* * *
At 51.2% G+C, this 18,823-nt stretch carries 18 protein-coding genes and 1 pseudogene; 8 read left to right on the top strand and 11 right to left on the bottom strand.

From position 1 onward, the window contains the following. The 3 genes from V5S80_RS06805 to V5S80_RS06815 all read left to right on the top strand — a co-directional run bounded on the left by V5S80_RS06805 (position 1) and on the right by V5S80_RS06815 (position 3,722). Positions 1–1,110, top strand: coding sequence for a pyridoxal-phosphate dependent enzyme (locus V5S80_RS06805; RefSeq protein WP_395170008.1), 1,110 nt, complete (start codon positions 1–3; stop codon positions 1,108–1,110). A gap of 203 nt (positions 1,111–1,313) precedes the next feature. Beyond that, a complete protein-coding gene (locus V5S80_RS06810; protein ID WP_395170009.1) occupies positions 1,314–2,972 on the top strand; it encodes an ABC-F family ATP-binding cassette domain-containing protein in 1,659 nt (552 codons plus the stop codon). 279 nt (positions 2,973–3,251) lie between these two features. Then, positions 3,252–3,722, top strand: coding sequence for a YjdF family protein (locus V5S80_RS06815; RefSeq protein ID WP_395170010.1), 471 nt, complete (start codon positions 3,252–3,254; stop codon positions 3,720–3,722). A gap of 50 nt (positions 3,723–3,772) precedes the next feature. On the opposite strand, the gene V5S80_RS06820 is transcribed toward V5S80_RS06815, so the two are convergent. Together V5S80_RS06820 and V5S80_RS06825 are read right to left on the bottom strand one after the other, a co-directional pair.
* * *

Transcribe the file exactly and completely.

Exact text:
At 51.2% G+C, this 18,823-nt stretch carries 18 protein-coding genes and 1 pseudogene; 8 read left to right on the top strand and 11 right to left on the bottom strand.

From position 1 onward, the window contains the following. The 3 genes from V5S80_RS06805 to V5S80_RS06815 all read left to right on the top strand — a co-directional run bounded on the left by V5S80_RS06805 (position 1) and on the right by V5S80_RS06815 (position 3,722). Positions 1–1,110, top strand: coding sequence for a pyridoxal-phosphate dependent enzyme (locus V5S80_RS06805; RefSeq protein WP_395170008.1), 1,110 nt, complete (start codon positions 1–3; stop codon positions 1,108–1,110). A gap of 203 nt (positions 1,111–1,313) precedes the next feature. Beyond that, a complete protein-coding gene (locus V5S80_RS06810; protein ID WP_395170009.1) occupies positions 1,314–2,972 on the top strand; it encodes an ABC-F family ATP-binding cassette domain-containing protein in 1,659 nt (552 codons plus the stop codon). 279 nt (positions 2,973–3,251) lie between these two features. Then, positions 3,252–3,722, top strand: coding sequence for a YjdF family protein (locus V5S80_RS06815; RefSeq protein ID WP_395170010.1), 471 nt, complete (start codon positions 3,252–3,254; stop codon positions 3,720–3,722). A gap of 50 nt (positions 3,723–3,772) precedes the next feature. On the opposite strand, the gene V5S80_RS06820 is transcribed toward V5S80_RS06815, so the two are convergent. Together V5S80_RS06820 and V5S80_RS06825 are read right to left on the bottom strand one after the other, a co-directional pair.